Covid-19: New coronavirus variant probably in Northern Ireland

Covid-19: New coronavirus variant probably in Northern Ireland

First minister Arlene Foster says it is “probable” that the new more infectious variant of coronavirus is already in NI.

She said four cases in NI are being tested to determine if they are the new highly infectious variant.

It comes as the Stormont Executive agreed that Christmas bubbles in NI should be limited to one day.

However, Mrs Foster said she did not expect police to be “knocking on people’s doors on Christmas Day”.

She said people should instead take “personal responsibility”.

Ministers met remotely on Sunday night to discuss the impact of the variant on Christmas rules.

The Executive said there would be flexibility on which day between 23 and 27 December people come together, to accommodate those working on Christmas Day.

The meeting also focused on travel from GB to NI, but nothing was agreed.

Health Minister Robin Swann is to consult with Northern Ireland’s attorney general about the legality of a ban on travel from Britain.

The Republic of Ireland is one of a number of European countries that have imposed travel bans on the UK.

BBC News NI understands that Sinn Féin proposed prohibiting travel from Great Britain into Northern Ireland and said it should be a matter of priority.

Sinn Féin wants the health minister to use powers from the 1967 Public Health Act to impose a ban on people from GB.

Speaking on BBC’s Good Morning Ulster, Mrs Foster said a full GB travel ban was not a “simple matter” and would have “downside consequences”.

She confirmed the executive would take legal advice from the attorney general about a travel ban.

But Mrs Foster said those living in the most infected areas are already prohibited from travelling. although she recognised some would try to “game” the regulations.

“There is a travel ban in place – it covers about 17m people in England, those people can’t come to Northern Ireland.”

Mrs Foster said the new bubble rules would be placed in law, but said she did not expect police to be “knocking on people’s doors on Christmas Day or Boxing Day to check they are abiding by the law”.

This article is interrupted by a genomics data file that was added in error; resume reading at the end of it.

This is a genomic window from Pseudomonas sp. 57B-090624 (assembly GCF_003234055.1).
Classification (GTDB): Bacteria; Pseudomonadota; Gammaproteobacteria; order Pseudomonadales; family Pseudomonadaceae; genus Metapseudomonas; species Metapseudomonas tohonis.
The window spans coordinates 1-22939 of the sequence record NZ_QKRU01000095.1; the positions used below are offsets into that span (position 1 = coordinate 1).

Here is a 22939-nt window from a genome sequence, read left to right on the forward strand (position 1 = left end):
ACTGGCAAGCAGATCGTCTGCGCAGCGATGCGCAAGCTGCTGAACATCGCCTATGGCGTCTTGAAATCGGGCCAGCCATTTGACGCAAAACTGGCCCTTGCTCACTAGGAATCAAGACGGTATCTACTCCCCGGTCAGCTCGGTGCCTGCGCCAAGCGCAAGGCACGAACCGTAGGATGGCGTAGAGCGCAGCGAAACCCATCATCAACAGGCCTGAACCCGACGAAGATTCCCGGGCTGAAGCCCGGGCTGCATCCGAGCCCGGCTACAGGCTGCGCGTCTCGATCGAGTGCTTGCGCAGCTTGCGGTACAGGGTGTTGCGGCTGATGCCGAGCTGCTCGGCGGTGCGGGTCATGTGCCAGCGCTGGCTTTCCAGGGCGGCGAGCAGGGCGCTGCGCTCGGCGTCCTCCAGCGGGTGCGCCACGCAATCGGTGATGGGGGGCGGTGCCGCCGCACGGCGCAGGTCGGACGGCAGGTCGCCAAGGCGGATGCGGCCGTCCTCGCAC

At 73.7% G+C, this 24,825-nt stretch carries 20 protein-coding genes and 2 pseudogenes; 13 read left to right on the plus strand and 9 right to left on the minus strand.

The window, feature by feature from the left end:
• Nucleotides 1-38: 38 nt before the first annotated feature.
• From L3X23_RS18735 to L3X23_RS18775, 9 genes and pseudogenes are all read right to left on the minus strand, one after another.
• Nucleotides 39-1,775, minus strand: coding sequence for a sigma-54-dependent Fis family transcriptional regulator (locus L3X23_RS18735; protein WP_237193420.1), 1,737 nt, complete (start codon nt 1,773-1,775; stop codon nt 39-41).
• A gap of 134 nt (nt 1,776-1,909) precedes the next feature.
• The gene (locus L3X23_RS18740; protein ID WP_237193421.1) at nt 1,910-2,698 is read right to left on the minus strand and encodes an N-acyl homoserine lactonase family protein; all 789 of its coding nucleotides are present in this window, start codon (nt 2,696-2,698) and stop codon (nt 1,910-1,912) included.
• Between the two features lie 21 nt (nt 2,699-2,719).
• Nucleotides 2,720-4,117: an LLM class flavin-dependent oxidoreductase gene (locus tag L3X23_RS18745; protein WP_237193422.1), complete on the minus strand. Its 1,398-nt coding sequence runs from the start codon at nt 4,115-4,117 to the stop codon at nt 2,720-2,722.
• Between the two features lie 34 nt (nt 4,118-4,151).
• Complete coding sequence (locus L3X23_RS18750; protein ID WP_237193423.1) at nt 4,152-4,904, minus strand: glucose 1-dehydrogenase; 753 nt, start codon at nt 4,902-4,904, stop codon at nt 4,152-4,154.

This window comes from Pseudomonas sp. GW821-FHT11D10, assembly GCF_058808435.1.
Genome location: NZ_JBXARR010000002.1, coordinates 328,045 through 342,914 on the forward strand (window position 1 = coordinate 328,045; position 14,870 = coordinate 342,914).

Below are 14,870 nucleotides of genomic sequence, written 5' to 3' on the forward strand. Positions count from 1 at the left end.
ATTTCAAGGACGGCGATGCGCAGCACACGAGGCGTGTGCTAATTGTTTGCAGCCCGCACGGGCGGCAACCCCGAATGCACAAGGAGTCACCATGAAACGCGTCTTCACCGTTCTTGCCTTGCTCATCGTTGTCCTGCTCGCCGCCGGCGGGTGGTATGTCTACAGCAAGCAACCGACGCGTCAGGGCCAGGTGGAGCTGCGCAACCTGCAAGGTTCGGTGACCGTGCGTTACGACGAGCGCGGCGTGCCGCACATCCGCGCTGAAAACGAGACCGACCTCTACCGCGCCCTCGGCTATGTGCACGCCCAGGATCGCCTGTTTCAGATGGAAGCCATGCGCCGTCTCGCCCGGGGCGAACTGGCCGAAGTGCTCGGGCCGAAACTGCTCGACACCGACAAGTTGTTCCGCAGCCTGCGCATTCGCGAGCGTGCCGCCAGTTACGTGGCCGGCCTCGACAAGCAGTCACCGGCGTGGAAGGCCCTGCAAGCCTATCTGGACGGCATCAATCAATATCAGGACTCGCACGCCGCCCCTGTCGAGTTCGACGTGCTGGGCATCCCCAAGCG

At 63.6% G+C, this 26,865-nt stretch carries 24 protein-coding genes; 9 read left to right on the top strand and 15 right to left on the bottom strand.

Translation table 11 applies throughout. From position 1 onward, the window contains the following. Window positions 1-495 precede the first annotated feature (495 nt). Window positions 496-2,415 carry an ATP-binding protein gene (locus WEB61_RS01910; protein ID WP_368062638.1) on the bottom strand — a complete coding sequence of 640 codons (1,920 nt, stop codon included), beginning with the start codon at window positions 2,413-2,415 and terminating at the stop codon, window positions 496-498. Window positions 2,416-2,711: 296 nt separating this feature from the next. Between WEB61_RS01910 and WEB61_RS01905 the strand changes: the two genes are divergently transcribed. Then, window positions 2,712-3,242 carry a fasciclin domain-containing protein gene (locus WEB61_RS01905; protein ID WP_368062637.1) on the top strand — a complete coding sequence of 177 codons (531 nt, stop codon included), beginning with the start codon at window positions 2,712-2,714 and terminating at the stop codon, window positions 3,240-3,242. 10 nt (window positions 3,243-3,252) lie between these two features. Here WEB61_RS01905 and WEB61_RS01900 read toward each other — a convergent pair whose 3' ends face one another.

She said the four possible cases of the new variant they show “different sequencing” from other cases.

The planned relaxation of Covid-19 rules in England, Scotland and Wales was cut from the previously agreed five days to just one on Saturday.

Stormont Ministers are divided over whether or not to impose a travel ban on people moving from GB to Northern Ireland amid fears about the spread of a new variant of the coronavirus.

With the new highly infectious variant of the coronavirus now out of control in London and other parts of England Stormont Ministers met last night to discuss how best to respond to the fresh threat.

Sinn Féin wants the Health Minister to use powers from the 1967 Public Health Act to impose a ban on people coming in from Great Britain.

But the DUP says those living in infected areas are already prohibited from travelling.

The health minister is due to consult with the Attorney General and bring a paper back to the Executive today.

But there was agreement among Ministers to cut the number of days three households will able to meet over Christmas from five to one, following similar moves in England Scotland and Wales.

A new six-week lockdown for Northern Ireland, coming into force at 00:01 GMT on 26 December, was announced on Thursday.

After restrictions were tightened in the rest of the UK, a statement from the first, deputy first and health ministers urged people to “think seriously about their plans for Christmas, and to now consider limiting their coming together to Christmas Day only”.

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On Sunday, four of the five main Stormont parties asked for an urgent executive meeting.

Sinn Féin, the SDLP and Alliance sent a joint letter to the first and deputy first ministers asking to meet.

In the letter, the parties said they must satisfy themselves that the regulations and restrictions over Christmas and the six-week lockdown from 26 December are “sufficiently robust” to safeguard public health.

It is understood health minister and UUP member Robin Swann sent a separate letter with similar concerns.

The health minister is to give a statement in the assembly at midday on Monday.

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